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Pathophysiology 4th Edition Copstead Banasik Test Bank

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Pathophysiology 4th Edition Copstead Banasik Test Bank

ISBN-13: 978-1416055433

ISBN-10: 1416055436

 

Description

Pathophysiology 4th Edition Copstead Banasik Test Bank

ISBN-13: 978-1416055433

ISBN-10: 1416055436

 

 

 

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Free Nursing Test Questions:

Copstead-Kirkhorn: Pathophysiology, 4th Edition

 

Chapter 44: Acute Disorders of Brain Function

 

Test Bank

 

  TRUE/FALSE

 

  1. The brain contributes 2% of body weight and uses 20% of the body’s oxygen consumption.

 

ANS:   T

 

  1. An increase in PaCO2 or acidemia would be expected to decrease cerebral blood flow.

 

ANS:   F

 

  1. Glutamate can damage neurons when it accumulates in synapses after brain injury because it opens calcium channels.

 

ANS:   T

 

  1. Unless contraindicated, a patient who experiences signs and symptoms of transient ischemic attack should immediately ingest an aspirin.

 

ANS:   T

 

  1. A patient with a Glasgow Coma Scale score of 10 is classified as having a mild degree of coma.

 

ANS:   F

 

MULTIPLE CHOICE

 

  1. The physiologic change most likely to lead to an increase in intracranial pressure is
a. cerebral vasodilation.
b. hypernatremia.
c. respiratory hyperventilation.
d. sleep.

 

 

ANS:   A

 

  1. Manifestations of acute brain ischemia (Cushing reflex) are due primarily to
a. parasympathetic nervous system activation.
b. sympathetic nervous system activation.
c. autoregulation.
d. loss of brainstem reflexes.

 

 

ANS:   B

 

  1. Which of the following groups of clinical findings indicates the poorest neurologic functioning?
a. Spontaneous eye opening, movement to command, oriented to self only
b. Eyes open to light touch on shoulder, pupils briskly reactive to light bilaterally
c. Assumes decorticate posture with light touch, no verbal response
d. No eye opening, responds to painful stimulus by withdrawing

 

 

ANS:   C

 

  1. Acceleration-deceleration movements of the head often result in polar injuries in which
a. injury is localized to the site of initial impact.
b. widespread neuronal damage is incurred.
c. bleeding from venules fills the subdural space.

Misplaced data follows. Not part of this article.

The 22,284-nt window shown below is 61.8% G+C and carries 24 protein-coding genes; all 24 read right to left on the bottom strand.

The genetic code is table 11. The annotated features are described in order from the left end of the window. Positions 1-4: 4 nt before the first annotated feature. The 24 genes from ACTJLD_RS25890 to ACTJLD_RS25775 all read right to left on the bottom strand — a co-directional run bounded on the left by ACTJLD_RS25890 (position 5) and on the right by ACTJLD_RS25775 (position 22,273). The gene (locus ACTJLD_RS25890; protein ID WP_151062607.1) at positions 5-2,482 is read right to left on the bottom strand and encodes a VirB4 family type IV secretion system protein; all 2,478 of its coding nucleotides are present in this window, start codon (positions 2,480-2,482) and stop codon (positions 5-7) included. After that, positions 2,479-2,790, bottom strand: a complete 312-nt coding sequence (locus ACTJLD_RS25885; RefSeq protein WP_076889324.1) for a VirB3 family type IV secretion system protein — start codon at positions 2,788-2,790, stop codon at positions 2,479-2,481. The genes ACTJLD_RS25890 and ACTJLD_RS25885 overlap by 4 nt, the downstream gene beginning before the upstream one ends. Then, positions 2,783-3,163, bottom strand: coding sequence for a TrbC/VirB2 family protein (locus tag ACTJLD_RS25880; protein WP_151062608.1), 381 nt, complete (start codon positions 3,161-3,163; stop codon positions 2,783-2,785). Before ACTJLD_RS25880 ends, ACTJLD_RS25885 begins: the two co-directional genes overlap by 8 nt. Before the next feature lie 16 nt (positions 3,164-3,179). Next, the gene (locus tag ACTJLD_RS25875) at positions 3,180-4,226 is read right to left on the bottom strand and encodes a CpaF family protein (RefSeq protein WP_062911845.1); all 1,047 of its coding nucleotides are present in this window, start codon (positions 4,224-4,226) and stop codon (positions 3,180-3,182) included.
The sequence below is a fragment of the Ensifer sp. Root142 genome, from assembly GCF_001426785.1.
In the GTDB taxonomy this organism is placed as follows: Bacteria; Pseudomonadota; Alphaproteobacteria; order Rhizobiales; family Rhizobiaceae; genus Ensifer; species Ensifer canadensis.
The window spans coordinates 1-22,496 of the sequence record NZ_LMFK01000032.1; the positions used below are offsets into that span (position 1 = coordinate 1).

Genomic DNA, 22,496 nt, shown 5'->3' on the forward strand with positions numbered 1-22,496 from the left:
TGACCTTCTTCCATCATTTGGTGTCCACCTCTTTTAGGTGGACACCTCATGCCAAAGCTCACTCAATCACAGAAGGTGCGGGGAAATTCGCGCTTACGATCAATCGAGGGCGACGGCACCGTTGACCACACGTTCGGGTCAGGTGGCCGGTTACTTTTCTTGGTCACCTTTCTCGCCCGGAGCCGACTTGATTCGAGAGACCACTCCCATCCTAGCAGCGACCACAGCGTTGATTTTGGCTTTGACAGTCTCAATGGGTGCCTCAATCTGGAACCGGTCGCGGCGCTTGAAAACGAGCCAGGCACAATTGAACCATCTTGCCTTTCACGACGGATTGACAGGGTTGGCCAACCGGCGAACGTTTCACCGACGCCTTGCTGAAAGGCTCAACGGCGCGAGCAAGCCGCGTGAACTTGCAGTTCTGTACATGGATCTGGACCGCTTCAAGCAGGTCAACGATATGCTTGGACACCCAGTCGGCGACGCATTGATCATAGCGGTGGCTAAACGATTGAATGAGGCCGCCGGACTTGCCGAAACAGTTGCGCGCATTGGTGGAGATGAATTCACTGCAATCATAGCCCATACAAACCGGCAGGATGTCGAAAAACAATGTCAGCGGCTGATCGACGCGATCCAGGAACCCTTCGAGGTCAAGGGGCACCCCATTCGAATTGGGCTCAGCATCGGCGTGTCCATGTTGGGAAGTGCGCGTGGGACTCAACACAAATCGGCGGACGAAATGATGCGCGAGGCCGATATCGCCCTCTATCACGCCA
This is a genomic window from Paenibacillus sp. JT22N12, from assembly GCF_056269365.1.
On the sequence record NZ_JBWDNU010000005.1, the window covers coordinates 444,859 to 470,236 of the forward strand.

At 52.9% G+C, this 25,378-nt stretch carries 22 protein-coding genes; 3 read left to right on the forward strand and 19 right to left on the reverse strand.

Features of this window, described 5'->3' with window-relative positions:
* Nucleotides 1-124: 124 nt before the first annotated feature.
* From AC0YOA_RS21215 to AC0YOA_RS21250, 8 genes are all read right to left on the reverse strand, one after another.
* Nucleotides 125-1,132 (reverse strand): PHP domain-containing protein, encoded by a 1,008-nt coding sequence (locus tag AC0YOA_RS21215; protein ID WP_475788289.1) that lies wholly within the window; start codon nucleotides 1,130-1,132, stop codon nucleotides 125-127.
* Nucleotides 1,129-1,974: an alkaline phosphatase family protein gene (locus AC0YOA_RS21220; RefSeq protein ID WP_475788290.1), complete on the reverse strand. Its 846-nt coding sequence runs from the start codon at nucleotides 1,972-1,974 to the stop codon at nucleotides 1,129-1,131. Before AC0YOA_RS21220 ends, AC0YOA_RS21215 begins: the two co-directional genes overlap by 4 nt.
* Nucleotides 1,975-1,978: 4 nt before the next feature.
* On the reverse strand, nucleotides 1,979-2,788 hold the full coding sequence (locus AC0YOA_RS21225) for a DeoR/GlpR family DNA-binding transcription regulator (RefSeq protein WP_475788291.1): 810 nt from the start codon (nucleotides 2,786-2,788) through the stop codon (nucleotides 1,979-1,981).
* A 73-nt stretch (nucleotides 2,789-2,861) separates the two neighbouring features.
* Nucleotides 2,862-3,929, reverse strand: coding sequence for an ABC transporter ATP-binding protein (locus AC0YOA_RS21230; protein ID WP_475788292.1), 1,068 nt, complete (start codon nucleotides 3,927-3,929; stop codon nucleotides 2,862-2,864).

d. focal injuries occur in two places at opposite poles.

 

 

ANS:   D

 

  1. Secondary injury after head trauma refers to
a. brain injury due to the initial trauma.
b. focal areas of bleeding.
c. brain injury due to the body’s response to tissue damage.
d. injury as a result of medical therapy.

 

 

ANS:   C

 

  1. An example of inappropriate treatment for head trauma would be
a. head elevation.
b. free water restriction.
c. hypoventilation.
d. bed rest.

 

 

ANS:   C

 

  1. Risk factors for hemorrhagic stroke include
a. atherosclerosis.
b. dysrhythmias.
c. acute hypertension.
d. sedentary lifestyle.

 

 

ANS:   C

 

  1. The stroke etiology with the highest morbidity and mortality is
a. intracranial hemorrhage.
b. thrombosis.
c. embolization.
d. cardiac arrest.

 

 

ANS:   A

 

  1. Clinical manifestations of a stroke within the right cerebral hemisphere include
a. cortical blindness.
b. right visual field blindness.
c. expressive and receptive aphasia.
d. left-sided muscle weakness and neglect.

 

 

ANS:   D

 

  1. The most important preventative measure for hemorrhagic stroke is
a. anticoagulation.
b. blood pressure control.
c. thrombolytics.
d. management of dysrhythmias.

 

 

ANS:   B

 

  1. In the acute phase of stroke, treatment is aimed at
a. stabilization of respiratory and cardiovascular function.
b. risk factor modification.
c. prevention of bedsores and contractures.
d. neurologic rehabilitation.

 

 

ANS:   A

 

  1. Cerebral aneurysm is most frequently the etiology of
a. embolic stroke.
b. subarachnoid hemorrhage.
c. subdural hemorrhage.
d. meningitis.

 

 

ANS:   B

 

  1. Leakage of CSF from the nose or ears is commonly associated with
a. epidural hematoma.
b. temporal skull fracture.
c. basal skull fracture.
d. cerebral aneurysm.

 

 

ANS:   C

 

  1. Rupture of a cerebral aneurysm should be suspected if the patient reports
a. ringing in the ears.
b. transient episodes of numbness.
c. transient episodes of vertigo.
d. sudden, severe headache.

 

 

ANS:   D

 

  1. Subarachnoid hemorrhage is usually managed with volume expansion and blood pressure support to enhance cerebral perfusion. This is necessary because subarachnoid hemorrhage predisposes to
a. cerebral vasospasm.
b. hypotension.
c. excessive volume loss.
d. increased intracranial pressure.

 

 

ANS:   A

 

  1. John is a college student living in a dormitory.  He comes to the clinic complaining of a headache and confusion. John is found to have a fever of 102° F.  This information is most consistent with
a. encephalitis.
b. meningitis.
c. skull fracture.
d. cerebral ischemia.

 

 

ANS:   B

 

  1. Encephalitis is usually
a. due to a bacterial infection in the CNS.
b. fatal.
c. due to a viral infection in brain cells.
d. asymptomatic.

 

 

ANS:   C

 

  1. Epidural bleeding is
a. associated with widespread vascular disruption.
b. located between the arachnoid and the dura mater.
c. usually due to venous leakage.
d. characterized by a lucid interval immediately after injury.

 

 

ANS:   D

 

  1. The most important determinant for prescribing therapy for acute stroke is
a. location of ischemia.
b. thrombotic versus embolic cause.
c. ischemic versus hemorrhagic cause.
d. age of the patient.

 

 

ANS:   C

 

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